- Call on students to identify signal words that they encountered during this sentence sort. Guide students to understand the that fact signal words include numbers, dates, and statistics, while opinion signal words include words such as "prefer," "think," "feel," "should," and "best." Encourage students to add to this list to create a word bank for them to use throughout the lesson.
- Tell students to turn to an elbow partner. One partner will state a fact using a signal word (e.g., "I am 15 years old.") and the other partner will state an opinion (e.g., "Thursdays are the best day of the week.").
- Project and distribute the Seahorse Search: Signal Words, Facts, and Opinions worksheet and read the passage aloud as students follow along.
- Distribute two highlighters to each student and tell them to reread the passage to themselves and circle the signal words. Remind students to use the word bank on the board to assist them.
- Tell students to then highlight sentences containing facts in one color and opinions in another color.
- Pair students with a partner and tell them to do the following:
- Compare their answers.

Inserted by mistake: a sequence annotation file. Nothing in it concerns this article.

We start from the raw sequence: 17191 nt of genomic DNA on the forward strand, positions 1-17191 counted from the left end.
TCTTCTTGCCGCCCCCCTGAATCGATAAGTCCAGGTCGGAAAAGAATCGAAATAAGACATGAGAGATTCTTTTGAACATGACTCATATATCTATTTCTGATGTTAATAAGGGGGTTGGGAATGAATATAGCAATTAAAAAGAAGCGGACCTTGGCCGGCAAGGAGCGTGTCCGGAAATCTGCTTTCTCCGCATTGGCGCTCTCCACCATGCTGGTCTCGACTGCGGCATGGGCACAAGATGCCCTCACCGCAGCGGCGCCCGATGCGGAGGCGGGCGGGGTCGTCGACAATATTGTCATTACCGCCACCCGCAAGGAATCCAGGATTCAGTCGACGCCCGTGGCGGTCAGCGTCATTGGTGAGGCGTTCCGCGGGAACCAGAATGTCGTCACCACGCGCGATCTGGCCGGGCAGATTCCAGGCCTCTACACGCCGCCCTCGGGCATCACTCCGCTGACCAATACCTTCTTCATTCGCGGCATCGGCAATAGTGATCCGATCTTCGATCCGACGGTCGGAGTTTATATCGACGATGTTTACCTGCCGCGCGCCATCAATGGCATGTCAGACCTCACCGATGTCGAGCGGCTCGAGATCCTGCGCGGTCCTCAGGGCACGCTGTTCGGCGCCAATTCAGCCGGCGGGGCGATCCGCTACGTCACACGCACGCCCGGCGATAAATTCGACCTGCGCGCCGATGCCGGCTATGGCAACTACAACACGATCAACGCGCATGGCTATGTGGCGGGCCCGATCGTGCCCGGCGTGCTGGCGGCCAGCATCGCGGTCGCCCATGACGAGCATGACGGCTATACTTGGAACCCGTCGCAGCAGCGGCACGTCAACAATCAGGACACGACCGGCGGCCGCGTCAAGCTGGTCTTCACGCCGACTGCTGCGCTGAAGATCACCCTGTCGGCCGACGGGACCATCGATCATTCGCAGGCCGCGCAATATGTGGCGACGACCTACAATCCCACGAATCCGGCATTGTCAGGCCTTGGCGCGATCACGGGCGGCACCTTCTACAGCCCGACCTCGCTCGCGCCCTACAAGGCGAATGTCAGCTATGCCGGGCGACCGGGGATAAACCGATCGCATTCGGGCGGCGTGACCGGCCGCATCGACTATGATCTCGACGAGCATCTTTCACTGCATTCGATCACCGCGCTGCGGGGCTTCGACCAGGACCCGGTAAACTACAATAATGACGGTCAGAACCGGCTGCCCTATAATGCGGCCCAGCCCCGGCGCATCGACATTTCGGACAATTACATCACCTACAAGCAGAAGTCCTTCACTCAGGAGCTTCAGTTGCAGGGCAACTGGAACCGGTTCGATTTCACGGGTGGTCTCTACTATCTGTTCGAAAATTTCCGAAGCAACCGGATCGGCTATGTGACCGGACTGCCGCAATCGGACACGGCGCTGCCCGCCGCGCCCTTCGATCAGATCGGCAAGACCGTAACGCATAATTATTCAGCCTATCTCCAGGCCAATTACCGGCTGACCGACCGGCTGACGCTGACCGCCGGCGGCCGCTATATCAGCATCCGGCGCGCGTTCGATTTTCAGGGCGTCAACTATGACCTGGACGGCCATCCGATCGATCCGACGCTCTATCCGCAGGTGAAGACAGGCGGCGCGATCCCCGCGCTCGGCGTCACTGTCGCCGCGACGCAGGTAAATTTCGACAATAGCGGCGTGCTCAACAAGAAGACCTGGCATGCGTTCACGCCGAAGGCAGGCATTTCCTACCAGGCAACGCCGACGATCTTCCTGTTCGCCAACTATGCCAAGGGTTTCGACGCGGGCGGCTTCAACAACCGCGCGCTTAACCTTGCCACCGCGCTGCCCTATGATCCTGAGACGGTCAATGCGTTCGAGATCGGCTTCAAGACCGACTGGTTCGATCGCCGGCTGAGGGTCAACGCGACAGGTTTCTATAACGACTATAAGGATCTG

- Discuss strategies they used to determine if a sentence was a fact or an opinion.
- Discuss the purpose of this text.
- Call on volunteers to share some highlights from their discussions with their partners.
Additional EL adaptations
- Allow students to use bilingual dictionaries throughout the lesson to define unfamiliar words.
- Provide students with access to the Sentence Sort: Fact or Opinion? worksheet in their home language (L1).
- Place students in a teacher-led small group to listen to the text aloud during the discourse level section.
- Pair advanced ELs with beginning ELs and have them summarize the main ideas from this lesson plan and answer any questions in their shared home language (L1).
- Encourage students to write their own fact and opinion sentences after completing the worksheet during the discourse level section.
Formative Assessment of Academic Language(3 minutes)
- Tell students that you will say a sentence aloud and they will hold up one finger if the sentence is a fact and two fingers if the sentence is an opinion.
- Say at least six sentences, one at a time, and monitor students' responses to gauge their level of understanding.
Review and closing(4 minutes)
- Tell students that today we learned about clues, called signal words, that we can look for in sentences to help us determine if the sentence is a fact or an opinion.
- Explain to students that they will be getting more practice with fact and opinion in the future and encourage them to use these clues to help them when they are reading and discussing this topic.
- Play several rounds of telephone by whispering a sentence into the ear of your student and tell them to whisper it to their neighbor. Continue this process until everyone has heard the sentence. Ask the last person to hear the sentence to say what they heard and state whether it is a fact or an opinion.